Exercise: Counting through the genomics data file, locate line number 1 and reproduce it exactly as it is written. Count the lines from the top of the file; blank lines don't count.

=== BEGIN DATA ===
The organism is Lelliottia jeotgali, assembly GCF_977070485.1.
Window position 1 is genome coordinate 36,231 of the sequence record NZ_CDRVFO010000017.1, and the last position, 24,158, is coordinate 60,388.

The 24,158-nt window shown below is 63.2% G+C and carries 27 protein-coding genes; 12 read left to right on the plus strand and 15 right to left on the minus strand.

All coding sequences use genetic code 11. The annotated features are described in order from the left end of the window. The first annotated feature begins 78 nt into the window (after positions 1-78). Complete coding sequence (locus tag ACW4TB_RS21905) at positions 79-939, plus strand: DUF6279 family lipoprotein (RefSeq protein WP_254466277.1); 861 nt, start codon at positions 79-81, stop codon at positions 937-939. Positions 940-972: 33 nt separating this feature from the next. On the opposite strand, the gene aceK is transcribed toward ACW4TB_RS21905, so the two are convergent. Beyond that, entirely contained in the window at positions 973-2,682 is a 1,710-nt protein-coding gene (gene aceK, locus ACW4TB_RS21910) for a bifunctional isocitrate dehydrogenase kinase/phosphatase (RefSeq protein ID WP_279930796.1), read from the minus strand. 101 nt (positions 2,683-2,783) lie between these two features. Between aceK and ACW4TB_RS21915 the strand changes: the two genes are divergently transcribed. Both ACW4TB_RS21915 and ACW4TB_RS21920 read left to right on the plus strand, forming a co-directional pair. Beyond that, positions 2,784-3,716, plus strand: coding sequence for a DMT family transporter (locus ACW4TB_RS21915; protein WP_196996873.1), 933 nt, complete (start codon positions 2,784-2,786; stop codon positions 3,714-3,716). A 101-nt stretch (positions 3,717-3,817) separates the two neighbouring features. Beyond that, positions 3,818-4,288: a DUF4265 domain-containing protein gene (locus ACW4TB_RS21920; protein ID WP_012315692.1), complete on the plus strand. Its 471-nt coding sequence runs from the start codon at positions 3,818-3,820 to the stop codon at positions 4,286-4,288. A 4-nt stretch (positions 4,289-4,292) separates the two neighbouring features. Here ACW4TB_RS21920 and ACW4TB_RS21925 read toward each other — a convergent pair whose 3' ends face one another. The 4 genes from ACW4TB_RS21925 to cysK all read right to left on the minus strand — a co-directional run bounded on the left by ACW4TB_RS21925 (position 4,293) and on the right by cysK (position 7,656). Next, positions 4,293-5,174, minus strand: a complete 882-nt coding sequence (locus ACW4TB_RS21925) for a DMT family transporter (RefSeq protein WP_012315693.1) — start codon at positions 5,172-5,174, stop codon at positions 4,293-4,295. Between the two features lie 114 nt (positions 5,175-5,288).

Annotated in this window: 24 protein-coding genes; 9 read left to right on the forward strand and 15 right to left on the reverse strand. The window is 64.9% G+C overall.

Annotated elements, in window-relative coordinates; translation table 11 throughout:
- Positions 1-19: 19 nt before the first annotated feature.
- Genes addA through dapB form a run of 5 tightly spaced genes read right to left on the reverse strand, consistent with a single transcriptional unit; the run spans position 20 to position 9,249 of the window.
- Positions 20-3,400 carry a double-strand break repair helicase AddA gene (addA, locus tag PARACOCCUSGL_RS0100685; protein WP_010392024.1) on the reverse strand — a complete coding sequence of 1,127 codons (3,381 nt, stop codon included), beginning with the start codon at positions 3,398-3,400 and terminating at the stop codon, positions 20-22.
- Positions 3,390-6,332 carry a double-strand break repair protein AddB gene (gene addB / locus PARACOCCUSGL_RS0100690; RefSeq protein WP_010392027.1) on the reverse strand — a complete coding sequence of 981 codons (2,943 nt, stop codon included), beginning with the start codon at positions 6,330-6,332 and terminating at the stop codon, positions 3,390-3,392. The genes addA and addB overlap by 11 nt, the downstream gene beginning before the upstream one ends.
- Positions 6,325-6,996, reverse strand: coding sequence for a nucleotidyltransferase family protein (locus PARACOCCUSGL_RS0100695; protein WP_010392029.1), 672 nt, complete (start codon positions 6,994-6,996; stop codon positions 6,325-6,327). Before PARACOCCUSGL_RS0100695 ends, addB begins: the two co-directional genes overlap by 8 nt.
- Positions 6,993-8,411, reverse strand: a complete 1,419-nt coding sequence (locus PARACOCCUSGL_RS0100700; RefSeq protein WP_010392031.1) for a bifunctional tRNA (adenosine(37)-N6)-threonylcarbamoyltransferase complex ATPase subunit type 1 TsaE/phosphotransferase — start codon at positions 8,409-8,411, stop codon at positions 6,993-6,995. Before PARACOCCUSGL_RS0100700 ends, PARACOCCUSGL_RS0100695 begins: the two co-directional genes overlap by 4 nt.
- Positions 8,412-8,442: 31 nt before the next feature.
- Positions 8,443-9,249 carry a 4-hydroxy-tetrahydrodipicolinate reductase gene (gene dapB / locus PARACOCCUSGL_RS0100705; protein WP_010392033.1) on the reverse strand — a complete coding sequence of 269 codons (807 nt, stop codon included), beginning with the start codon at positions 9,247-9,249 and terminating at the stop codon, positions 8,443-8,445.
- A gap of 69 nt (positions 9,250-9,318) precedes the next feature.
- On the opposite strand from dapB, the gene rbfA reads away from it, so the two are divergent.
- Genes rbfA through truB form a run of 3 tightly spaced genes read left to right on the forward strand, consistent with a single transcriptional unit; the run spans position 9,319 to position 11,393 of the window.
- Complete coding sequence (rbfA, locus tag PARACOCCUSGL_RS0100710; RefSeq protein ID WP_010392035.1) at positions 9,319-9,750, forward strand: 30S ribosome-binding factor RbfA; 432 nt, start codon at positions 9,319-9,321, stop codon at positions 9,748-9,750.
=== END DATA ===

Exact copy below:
The organism is Lelliottia jeotgali, assembly GCF_977070485.1.